1 tablespoon sugar (leave out if making a savory pie)
¼ teaspoon sea salt
1/3  cup ice cold water

filling
4 to 5 (about 1.5 oz, 700 g) crisp apples
4 tablespoons brown sugar
4 tablespoons (2 oz, 57 g) unsalted butter
juice of ½ lemon, about 3 tablespoons

a few handfuls of unsweetened coconut shreds

To prepare the pastry, place the flour, sugar, and salt directly on a flat surface. Add the butter on top. With a dough scraper (see diagram) chop the butter into roughly bean-size pieces. At the same time, toss the butter around to make sure it gets well coated with the dry ingredients. Add the ice water a little at a time and work the dough quickly until you can form a rough ball without any dry flour, beautifully marbled with visible “lumps” of butter. If needed add more ice water, one tablespoon at the time. Flatten the ball into a disc, wrap it with parchment paper and let rest in the refrigerator for at least 1 hour and up to a few days.

To prepare the filling: Peel and core the apples. Slice them thinly, approximately ¼ inch (about 6 mm) thick. In a saucepan melt the butter together with the sugar, stir occasionally. When the butter is melted add the apples followed by the lemon juice. Stir the apples to make sure they get evenly coated with the butter sauce. Cook on medium heat, until apples are slightly soft, stir occasionally. Strain the apples, but reserve the buttery liquid as it will be used as a glaze for the apples. Set aside to cool completely.

Preheat the oven to 400 F (200 C). Grease a baking sheet or line it with parchment paper or silicone mat.

To roll out the dough, place the dough on a flat surface and dust lightly will all-purpose flour. If the dough is very stiff, you can soften it first by patting the dough with the rolling pin. This will make the dough softer and easier to roll. Roll the dough from the center and out, while continually turning the dough quarterly, to roughly 12 to 13 inch (30 to 36 cm) diameter. If the dough sticks to the surface, dust the surface lightly with more flour. If your kitchen is very warm you will need to pop the dough into your freezer for about five minute. This will prevent the butter from melting.

 

Dust off any loose flour on the rolled-out dough and place it on the prepared baking sheet. Sprinkle over the coconut shreds, leaving about 2 inch (almost 6 cm) border all around the edge. Arrange the apples on top. Fold the edges over and pinch overlapping dough together (see diagram).

Bake on the middle rack until crust is golden brown and fruit is baked through, about 25 to 30 minutes. Last 10 minutes, brush fruit with the apple butter sauce.

Serve warm with heavy whipped cream or vanilla ice cream.

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related links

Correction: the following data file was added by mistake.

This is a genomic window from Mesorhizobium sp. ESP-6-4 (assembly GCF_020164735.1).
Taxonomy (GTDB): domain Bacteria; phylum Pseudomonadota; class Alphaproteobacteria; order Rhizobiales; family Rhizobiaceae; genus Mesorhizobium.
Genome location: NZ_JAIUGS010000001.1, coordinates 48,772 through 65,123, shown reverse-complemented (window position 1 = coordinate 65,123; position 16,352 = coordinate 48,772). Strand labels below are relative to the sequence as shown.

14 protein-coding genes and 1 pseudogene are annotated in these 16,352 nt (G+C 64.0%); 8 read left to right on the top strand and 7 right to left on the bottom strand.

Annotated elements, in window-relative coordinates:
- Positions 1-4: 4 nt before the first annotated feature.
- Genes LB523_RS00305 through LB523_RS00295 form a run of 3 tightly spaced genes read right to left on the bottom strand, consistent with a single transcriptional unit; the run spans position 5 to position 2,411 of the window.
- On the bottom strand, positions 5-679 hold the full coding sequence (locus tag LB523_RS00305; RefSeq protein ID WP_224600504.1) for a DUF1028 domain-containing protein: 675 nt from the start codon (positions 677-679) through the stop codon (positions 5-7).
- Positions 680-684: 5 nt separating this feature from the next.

Puff pastry
illustrated kokblog recipe

Summer Fruit Galette
by David Lebovitz

10 Galettes That Are Easier Than, Well, Pie
Bon Appétit

Ginger & Lime Tart
illustrated kokblog recipe

Caramelized Apple Tart
illustrated kokblog recipe

more Thanksgiving ideas…

Duck Liver Starter
a good use of the liver when cooking a whole bird
(kokblog recipe)

Tired of dry Turkey? Try my
Duck in Port (kokblog recipe)

An Alternative Menu for Thanksgiving
with Anna Brones

Celebrating Smörgåsbord with a Parisian

One year ago today my 2nd cookbook Smörgåsbord was published by the lovely people at Ten Speed Press. I wrote this book because I think the classic Swedish smörgåsbord is a perfect display of Nordic Cuisine, with dishes ranging from cured fish to small meatballs, including bread, butter, and cheese. It’s also a wonderful, traditional way to enjoy food with friends and family.

This first year has been loads of fun meeting cooks, bakers and serious eaters. For example, last Autumn I hosted a special Smörgås dinner with chef Renee Baumann at 61 Local (Brooklyn) together with Jamie Schler I held a special Orange/ Smörgåsbord potluck party, and at Union Square market I shared bread and taught market visitors how to bake Swedish thin bread. I have also taught a smörgås/ smørrebrød class at Archestratus in Greenpoint and at COOKS in Philly I created a Smörgåsbord Christmas dinner together with cocktail duo Andre & Tenaya DarlingtonAnd my neighborhood restaurant Otway with chef Clair Welle, cooked up a whole smörgåsbord menu to celebrate the book. I have really enjoyed talking and sharing breads and special treats with you all. Thanks everyone for your support and curiosity to learn more about Scandinavian cooking. The 2nd year I will continue with more classes and dinners so please check my event page for updates.

To celebrate, I’m sharing my Smörgåsbord recipe for parisare, which in the book is translated into the Swedish open-faced burger, as it simply is a burger without a top. A parisare (Parisian in English) is a Swedish retro classic with an unclear past. It might be related to something French but nobody seems to know the origin of this dish.

The best parisare is made with the Swedish iconic biff à la Lindström, which are tasty patties spiced with pickled beets, capers, and mustard. Unlike a traditional burger, a parisare is assembled on a slice of toasted bread (preferable a light sourdough) and topped off with a sunny side egg, peppery garden cress (similar to mustard greens or watercress), and sprinkled with freshly ground white pepper.  I also recommend frying the bread together with the patty which unite the bread and the meat into a perfect deliciousness (see recipe below).